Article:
The idea of rational design of electronic properties of materials via manipulation of a molecular structure is a centerpiece of organic electronics. Indeed, a range of organic materials with metallic, semi- and superconducting, magnetic, non-linear optical and lasing properties have been reported. However, an optimization of these properties and realization of high-performance organic optoelectronic devices is still largely an empirical exercise. The “rational design” approach is severely limited by our inability to control a supramolecular structure and the resulting “solid state” properties that emerges, is a fundamental challenge of the field.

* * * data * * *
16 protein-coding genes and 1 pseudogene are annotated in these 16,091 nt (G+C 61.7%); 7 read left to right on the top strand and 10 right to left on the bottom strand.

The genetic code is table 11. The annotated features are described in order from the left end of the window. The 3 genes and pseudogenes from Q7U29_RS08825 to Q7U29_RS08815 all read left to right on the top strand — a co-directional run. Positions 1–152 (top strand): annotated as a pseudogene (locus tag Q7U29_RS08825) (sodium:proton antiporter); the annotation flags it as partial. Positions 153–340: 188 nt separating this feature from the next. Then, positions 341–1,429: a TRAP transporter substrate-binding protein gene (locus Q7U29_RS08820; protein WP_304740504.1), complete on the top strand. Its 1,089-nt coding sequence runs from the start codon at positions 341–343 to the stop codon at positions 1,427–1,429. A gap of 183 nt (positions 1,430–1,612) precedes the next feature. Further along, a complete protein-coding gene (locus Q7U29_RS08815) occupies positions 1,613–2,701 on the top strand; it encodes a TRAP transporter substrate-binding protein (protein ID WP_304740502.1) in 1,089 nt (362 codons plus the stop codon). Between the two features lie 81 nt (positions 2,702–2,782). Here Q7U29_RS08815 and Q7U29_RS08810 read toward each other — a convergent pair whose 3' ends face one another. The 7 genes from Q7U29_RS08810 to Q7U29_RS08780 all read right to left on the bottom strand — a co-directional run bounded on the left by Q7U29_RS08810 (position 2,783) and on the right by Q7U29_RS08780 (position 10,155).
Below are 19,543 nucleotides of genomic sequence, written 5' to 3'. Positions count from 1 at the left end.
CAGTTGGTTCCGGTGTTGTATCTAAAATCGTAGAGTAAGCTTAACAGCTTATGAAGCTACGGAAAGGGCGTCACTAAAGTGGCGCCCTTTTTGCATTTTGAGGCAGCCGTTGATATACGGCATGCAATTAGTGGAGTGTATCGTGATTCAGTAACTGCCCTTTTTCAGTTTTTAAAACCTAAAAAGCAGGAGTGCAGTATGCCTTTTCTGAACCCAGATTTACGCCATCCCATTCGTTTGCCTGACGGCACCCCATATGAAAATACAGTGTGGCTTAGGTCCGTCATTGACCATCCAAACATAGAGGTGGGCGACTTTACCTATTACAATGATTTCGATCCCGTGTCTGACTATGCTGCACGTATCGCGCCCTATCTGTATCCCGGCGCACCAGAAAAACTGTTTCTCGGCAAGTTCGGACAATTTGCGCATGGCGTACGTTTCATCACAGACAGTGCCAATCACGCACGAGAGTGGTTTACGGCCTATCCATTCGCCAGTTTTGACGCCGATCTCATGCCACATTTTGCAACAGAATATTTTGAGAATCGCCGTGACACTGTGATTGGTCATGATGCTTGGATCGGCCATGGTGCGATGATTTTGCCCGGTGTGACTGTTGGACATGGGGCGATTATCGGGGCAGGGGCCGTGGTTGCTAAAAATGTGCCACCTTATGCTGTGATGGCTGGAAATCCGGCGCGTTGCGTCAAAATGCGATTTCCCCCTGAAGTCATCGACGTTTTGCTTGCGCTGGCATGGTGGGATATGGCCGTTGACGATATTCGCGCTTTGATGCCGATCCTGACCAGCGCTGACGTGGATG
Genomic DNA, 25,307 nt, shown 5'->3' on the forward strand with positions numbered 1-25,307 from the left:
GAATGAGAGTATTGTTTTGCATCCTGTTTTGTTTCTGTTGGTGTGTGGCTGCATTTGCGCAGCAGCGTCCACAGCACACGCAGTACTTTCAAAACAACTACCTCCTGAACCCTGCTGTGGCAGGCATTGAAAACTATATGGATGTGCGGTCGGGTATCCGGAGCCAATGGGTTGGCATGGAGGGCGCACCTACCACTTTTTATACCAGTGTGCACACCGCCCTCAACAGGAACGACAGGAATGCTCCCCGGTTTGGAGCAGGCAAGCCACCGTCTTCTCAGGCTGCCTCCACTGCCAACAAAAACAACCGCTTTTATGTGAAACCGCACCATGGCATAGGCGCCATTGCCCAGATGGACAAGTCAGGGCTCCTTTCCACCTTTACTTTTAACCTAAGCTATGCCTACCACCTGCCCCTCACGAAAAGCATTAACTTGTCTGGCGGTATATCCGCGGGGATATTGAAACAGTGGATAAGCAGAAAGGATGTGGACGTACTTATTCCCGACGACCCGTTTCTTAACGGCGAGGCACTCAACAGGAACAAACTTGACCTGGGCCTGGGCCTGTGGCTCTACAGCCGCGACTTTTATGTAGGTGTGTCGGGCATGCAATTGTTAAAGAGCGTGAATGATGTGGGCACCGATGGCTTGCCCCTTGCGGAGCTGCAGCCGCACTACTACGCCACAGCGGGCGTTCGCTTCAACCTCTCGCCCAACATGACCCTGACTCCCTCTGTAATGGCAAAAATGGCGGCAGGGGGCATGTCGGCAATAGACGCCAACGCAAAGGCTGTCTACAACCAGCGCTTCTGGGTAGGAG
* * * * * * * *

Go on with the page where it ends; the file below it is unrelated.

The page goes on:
Through analysis of our own failures and successes in design of organic semiconductors, I will discuss how supramolecular organization overwhelmingly controls optical and electronic properties of these materials, and propose solutions towards their rational design. Specific examples will include (i) materials for light-emitting transistors; (ii) a complementary H bonding in multichannel semiconductors; (iii) deciphering supramolecular structure of semiconductor interfaces using Scanning Tunneling Microscopy and (iv) an on-surface epitaxial synthesis of two-dimensional conjugated polymers (“organic graphenes”).